With two debates featuring the Republican field already completed, focus shifts to the other side of the aisle Tuesday night when the first Democratic presidential debate is scheduled to take place. Headlining the field, and atop the polls, are former Secretary of State Hillary Clinton and Vermont Sen. Bernie Sanders.
The democratic debate is scheduled to feature just five candidates, starkly different than the GOP debates that had more presidential hopefuls than one stage would allow. Clinton leads in the national polls, earning about 42 percent of primary voters nationally, according to an average of polls calculated by Real Clear Politics. Behind Clinton is Sanders, who sits at 25.4 percent, according to Real Clear Politics. The rest of the five-person field is filled out by former Maryland Gov. Martin O'Malley, former Virginia Sen. Jim Webb and former Rhode Island Gov. Lincoln Chafee.
Much of the focus will also be on who is missing from the stage in Las Vegas. Vice President Joe Biden is still mulling a presidential run and is not expected to appear at the debate. Despite the fact that Biden has not announced he is running or formed a campaign, he is third in the average of national polls at 18.6 percent and debate organizers set aside a lectern for him should the vice president decide last minute to participate Tuesday.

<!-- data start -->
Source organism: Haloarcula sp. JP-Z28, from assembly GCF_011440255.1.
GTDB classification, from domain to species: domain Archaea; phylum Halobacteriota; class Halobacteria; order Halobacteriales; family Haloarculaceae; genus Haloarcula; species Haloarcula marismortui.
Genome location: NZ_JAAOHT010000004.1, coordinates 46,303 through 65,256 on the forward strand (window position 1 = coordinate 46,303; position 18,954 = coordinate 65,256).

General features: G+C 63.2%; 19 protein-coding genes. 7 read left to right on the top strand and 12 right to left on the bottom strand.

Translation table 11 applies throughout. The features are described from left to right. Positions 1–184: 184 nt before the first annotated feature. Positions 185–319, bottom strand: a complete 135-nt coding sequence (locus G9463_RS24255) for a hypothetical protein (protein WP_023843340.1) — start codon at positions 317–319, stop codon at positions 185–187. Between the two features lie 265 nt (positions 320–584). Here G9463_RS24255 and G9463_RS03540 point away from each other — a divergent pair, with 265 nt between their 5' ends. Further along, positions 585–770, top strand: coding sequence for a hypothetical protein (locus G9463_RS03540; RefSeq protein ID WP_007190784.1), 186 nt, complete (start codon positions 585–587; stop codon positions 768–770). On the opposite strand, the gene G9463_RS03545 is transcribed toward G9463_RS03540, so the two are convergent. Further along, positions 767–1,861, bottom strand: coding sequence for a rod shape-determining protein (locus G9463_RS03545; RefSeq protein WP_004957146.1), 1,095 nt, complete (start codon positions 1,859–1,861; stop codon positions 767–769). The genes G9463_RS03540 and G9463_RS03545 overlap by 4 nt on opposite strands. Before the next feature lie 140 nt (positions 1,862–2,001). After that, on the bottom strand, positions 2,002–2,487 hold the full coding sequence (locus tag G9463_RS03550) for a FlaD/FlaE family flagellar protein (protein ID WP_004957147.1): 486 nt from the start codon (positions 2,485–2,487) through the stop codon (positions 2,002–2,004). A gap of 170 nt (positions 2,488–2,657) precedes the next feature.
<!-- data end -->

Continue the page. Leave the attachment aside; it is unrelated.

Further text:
— Jim Acosta (@Acosta) October 12, 2015
Clinton will be place at center stage during the debate scheduled to air on CNN at 8:30 p.m. EDT Tuesday. The remainder of the field is placed based on polls from Aug. 1. Sanders will be to the frontrunner's right side, O'Malley will be to her left, with Chafee and Webb on the ends, CNN announced.
With a smaller field, the Democratic candidates can expect to get more time to speak and more direct questions. “You’ll likely see more direct questioning of each individual candidate,” said Jeff Zucker said, president of CNN Worldwide, to the New York Times.